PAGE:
Lhug-Pa wrote:About how long would it take a Dzogchen practitioner who is between lower and medium scope at best regarding their capacity—yet who also has average or slightly-above-average intellectual-faculties—to learn Tibetan well enough in order to at least 'somewhat grasp' the sense of what is written in the 17 (+2) Dzogchen Upadesha Tantra's?
(Assuming that one has to give no more than say 30 to 45 hours a week of their total time to a job and/or non-Tibetan-related schooling)
You can learn to read Tibetan in a day, get good at it in a week, and start hacking through a word-by-word translation, but sentence structure is very different and that says nothing about grasping the wisdom beyond the words. The little bits I can make sense of are generally reflecting something I've learned from my teachers, but YMMV. The seventeen tantras are certainly an amazing treasure, but it seems many great practitioners in Tibet would have had limited access to them at best, relying more on the student-teacher relationship and actual practice for a very long time vs perusing them to try to learn from them.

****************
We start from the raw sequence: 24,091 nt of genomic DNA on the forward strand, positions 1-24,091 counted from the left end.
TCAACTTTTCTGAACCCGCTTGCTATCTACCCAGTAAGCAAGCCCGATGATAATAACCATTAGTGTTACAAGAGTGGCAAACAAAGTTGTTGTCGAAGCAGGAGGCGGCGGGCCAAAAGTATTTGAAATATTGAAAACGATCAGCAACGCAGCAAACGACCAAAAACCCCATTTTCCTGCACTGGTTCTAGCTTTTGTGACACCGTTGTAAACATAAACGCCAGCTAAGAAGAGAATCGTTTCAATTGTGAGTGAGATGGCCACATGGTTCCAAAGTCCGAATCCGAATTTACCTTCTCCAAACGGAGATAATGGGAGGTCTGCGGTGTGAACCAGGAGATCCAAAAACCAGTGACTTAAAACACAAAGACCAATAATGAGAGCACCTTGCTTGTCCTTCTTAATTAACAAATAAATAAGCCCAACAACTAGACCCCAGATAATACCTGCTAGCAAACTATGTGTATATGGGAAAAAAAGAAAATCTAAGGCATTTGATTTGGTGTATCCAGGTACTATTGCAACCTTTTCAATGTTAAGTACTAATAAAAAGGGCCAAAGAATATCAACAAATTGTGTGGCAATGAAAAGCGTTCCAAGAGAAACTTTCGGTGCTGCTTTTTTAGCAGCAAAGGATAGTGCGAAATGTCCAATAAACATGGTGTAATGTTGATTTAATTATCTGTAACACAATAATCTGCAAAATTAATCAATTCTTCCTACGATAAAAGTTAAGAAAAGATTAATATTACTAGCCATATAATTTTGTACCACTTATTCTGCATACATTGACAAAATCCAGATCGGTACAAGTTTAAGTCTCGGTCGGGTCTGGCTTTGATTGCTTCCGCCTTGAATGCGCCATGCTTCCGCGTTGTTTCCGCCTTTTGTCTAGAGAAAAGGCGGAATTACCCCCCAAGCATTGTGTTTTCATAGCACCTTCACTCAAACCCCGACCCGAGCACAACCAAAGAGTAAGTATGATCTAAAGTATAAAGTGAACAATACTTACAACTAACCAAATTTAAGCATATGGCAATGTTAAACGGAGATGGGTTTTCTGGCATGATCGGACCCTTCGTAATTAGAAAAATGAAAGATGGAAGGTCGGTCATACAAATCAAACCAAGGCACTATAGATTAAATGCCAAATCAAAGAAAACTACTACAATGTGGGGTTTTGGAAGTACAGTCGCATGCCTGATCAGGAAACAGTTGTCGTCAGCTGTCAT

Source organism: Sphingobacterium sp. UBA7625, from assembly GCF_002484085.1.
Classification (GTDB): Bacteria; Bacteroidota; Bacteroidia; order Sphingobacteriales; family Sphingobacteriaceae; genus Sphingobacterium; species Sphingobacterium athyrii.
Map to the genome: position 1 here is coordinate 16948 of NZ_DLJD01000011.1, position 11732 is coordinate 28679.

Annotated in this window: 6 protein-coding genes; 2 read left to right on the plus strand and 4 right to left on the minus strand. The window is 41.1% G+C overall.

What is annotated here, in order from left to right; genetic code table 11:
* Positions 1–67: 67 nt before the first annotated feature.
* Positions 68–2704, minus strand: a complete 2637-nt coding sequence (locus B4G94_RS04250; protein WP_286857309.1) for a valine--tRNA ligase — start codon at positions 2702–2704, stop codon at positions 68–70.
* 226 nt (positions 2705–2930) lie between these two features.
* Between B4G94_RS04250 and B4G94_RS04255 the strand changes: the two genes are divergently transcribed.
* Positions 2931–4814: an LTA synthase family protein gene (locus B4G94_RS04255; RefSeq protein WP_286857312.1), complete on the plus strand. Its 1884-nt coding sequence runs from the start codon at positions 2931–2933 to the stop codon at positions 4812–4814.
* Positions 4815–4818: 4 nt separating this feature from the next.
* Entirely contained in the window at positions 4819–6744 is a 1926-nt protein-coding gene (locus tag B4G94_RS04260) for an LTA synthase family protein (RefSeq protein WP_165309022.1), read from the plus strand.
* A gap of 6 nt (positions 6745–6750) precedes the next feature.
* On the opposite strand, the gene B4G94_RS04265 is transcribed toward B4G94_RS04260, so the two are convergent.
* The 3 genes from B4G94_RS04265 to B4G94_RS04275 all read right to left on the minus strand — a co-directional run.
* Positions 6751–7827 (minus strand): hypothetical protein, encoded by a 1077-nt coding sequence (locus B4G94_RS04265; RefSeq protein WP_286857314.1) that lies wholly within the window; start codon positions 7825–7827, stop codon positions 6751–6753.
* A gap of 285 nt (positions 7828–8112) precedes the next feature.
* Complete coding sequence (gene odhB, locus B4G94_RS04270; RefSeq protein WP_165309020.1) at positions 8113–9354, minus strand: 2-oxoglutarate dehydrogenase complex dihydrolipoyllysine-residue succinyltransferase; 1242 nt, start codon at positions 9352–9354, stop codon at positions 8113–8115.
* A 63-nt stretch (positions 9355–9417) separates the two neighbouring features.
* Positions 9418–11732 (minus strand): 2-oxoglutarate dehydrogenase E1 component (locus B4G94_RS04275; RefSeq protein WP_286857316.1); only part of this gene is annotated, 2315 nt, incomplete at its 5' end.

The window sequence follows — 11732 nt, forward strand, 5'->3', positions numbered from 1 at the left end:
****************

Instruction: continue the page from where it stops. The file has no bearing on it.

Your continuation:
I suppose I lean a bit more conservative on the whole but now that we have a couple of post-diaspora practitioners in the West, it really is time to translate even the most inner texts, with the hopes they get used properly.